• 2 nd Civil War 1945-1949 1,250,000 lives

• Land reform prior to 1949 500,000-1,000,000 lives

• Political Liquidation 1949-1959 15,000,000-30,000,000 lives

• Korean War 500,000-1,234,000 lives

• Drive for Communes (the Great Leap Forward)

1,000,000-2,000,000 lives

• Campaigns against minority nationalities

500,000-1,000,000 lives

• Cultural Revolution 1965-1969 and aftermath

250,000-500,000 lives

• Death in forced labor camps and frontier developments

Chinese Terror


34,300,000 to 63,794,000 LIVES

Khmer Rouge

The Cambodian genocide of

1975-1979, in which

approximately 1.7 million

people lost their lives (21% of

the country's population), was one

of the worst human tragedies of the last

century. As in Nazi Germany, the Khmer

Rouge regime headed by Pol Pot combined

extremist ideology with ethnic animosity and

a diabolical disregard for human life to

produce repression, misery, and murder on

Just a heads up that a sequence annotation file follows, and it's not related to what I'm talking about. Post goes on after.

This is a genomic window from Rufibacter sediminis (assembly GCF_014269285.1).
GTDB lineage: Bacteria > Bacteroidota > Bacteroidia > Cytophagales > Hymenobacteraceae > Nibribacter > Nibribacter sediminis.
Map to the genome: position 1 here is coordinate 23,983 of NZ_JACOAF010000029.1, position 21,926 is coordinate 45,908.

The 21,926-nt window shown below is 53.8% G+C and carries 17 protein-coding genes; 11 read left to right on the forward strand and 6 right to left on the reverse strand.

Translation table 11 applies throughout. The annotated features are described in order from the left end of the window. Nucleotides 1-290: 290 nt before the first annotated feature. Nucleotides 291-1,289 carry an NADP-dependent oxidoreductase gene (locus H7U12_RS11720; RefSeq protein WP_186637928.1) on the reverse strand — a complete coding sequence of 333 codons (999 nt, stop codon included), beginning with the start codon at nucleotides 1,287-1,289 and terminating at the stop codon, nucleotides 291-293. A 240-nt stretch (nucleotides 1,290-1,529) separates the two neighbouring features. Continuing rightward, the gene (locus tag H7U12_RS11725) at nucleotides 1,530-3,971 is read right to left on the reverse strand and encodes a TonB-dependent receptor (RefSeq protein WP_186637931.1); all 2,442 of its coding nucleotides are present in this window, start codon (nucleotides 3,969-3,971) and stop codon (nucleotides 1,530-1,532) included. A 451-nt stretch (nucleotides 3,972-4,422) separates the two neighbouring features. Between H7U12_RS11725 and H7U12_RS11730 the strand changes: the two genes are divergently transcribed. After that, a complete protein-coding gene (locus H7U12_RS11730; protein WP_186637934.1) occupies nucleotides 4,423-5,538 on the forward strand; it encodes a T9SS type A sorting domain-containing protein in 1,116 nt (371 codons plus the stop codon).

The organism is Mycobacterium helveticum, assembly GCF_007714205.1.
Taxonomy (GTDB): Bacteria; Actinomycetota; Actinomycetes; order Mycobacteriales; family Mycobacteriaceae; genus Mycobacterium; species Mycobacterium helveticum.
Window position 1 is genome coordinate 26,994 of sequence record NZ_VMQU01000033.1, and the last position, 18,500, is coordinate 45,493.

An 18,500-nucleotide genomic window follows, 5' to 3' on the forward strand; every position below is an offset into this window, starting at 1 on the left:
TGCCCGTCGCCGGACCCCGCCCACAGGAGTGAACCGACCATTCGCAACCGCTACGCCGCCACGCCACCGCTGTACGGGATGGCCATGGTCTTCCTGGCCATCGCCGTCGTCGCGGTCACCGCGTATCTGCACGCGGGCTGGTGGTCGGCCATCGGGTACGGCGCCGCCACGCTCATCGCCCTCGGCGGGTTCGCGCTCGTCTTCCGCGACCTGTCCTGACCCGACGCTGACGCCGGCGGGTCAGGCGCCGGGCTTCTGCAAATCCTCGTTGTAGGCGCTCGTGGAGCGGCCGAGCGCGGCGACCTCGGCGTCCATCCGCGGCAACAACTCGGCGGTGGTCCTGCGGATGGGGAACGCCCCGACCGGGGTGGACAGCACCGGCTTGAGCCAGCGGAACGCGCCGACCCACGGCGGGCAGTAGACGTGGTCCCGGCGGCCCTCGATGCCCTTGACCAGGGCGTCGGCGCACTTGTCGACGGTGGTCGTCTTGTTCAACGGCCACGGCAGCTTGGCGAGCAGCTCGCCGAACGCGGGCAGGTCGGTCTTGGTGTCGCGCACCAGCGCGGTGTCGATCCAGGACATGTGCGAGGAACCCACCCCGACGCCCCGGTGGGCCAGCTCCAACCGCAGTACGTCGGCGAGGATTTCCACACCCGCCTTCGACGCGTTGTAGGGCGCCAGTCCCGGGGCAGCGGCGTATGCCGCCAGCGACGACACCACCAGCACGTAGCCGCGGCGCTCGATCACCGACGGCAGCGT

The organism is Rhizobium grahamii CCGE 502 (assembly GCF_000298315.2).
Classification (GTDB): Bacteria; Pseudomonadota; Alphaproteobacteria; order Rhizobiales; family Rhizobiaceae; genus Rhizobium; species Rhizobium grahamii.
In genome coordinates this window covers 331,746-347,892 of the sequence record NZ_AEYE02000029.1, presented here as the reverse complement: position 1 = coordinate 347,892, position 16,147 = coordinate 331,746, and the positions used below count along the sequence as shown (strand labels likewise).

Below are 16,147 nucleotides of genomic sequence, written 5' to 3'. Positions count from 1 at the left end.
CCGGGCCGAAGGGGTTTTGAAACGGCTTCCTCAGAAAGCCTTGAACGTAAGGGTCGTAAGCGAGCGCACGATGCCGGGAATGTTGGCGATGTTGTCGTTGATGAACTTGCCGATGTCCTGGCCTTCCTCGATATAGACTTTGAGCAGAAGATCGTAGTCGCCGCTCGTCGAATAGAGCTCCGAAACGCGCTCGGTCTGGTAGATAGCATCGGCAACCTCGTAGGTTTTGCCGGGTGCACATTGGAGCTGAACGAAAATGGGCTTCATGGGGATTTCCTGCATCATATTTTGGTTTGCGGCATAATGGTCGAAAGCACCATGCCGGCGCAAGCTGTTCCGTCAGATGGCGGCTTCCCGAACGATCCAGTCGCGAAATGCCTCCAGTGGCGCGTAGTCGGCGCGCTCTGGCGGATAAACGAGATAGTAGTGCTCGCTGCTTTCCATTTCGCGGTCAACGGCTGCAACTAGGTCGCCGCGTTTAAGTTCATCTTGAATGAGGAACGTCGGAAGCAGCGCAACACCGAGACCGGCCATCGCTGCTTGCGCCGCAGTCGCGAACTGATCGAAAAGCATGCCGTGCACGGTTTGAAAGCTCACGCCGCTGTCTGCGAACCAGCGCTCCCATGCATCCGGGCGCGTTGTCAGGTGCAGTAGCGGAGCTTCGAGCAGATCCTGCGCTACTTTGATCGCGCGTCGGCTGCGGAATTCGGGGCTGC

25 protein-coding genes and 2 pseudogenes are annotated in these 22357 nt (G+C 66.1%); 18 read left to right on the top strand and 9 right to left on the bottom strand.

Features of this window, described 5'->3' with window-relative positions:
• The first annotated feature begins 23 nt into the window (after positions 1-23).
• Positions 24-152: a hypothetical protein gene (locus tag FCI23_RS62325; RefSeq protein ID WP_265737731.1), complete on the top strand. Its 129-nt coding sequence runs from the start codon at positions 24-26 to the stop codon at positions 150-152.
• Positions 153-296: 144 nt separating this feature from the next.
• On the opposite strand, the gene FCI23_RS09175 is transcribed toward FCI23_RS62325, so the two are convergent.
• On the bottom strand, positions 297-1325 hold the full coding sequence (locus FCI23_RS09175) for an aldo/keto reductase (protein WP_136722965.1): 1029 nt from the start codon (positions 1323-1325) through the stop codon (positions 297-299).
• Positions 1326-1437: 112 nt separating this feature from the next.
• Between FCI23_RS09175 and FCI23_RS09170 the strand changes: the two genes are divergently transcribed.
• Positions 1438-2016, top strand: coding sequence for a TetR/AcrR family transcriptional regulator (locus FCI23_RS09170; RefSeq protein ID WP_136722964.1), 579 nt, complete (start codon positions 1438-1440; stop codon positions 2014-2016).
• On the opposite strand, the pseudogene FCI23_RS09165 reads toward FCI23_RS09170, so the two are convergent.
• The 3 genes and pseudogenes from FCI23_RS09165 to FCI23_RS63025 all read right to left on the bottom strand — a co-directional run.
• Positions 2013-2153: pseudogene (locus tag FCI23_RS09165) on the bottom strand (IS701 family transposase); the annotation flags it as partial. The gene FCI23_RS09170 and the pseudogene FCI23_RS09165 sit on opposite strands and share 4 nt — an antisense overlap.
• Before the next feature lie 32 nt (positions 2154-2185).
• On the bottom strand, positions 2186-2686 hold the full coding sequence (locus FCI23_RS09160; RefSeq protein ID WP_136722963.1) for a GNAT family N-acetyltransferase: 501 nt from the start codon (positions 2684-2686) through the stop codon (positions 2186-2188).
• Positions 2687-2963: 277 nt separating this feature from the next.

a massive scale.

Khmer Rouge

Photograph ©2000 Stuart Isett/Corbis Sygma

Duch, head of the Tuol Sleng prison complex, was a former schoolteacher named Kang Kech Eav.

Duch oversaw a precise department of death. His guards dutifully photographed the prisoners upon

arrival and photgraphed them at or near death, whether their throats were slit, their bodies

otherwise mutilated, or so thin from torture and near starvation that they were beyond

recognition. The photographs were part of the files to prove the enemies of the state had been

killed. Duch even set aside specific days for killing various types of prisoners: one day the wives

of "enemies"; another day the children; a different day, factory workers."

--Elizabeth Becker, When the War Was Over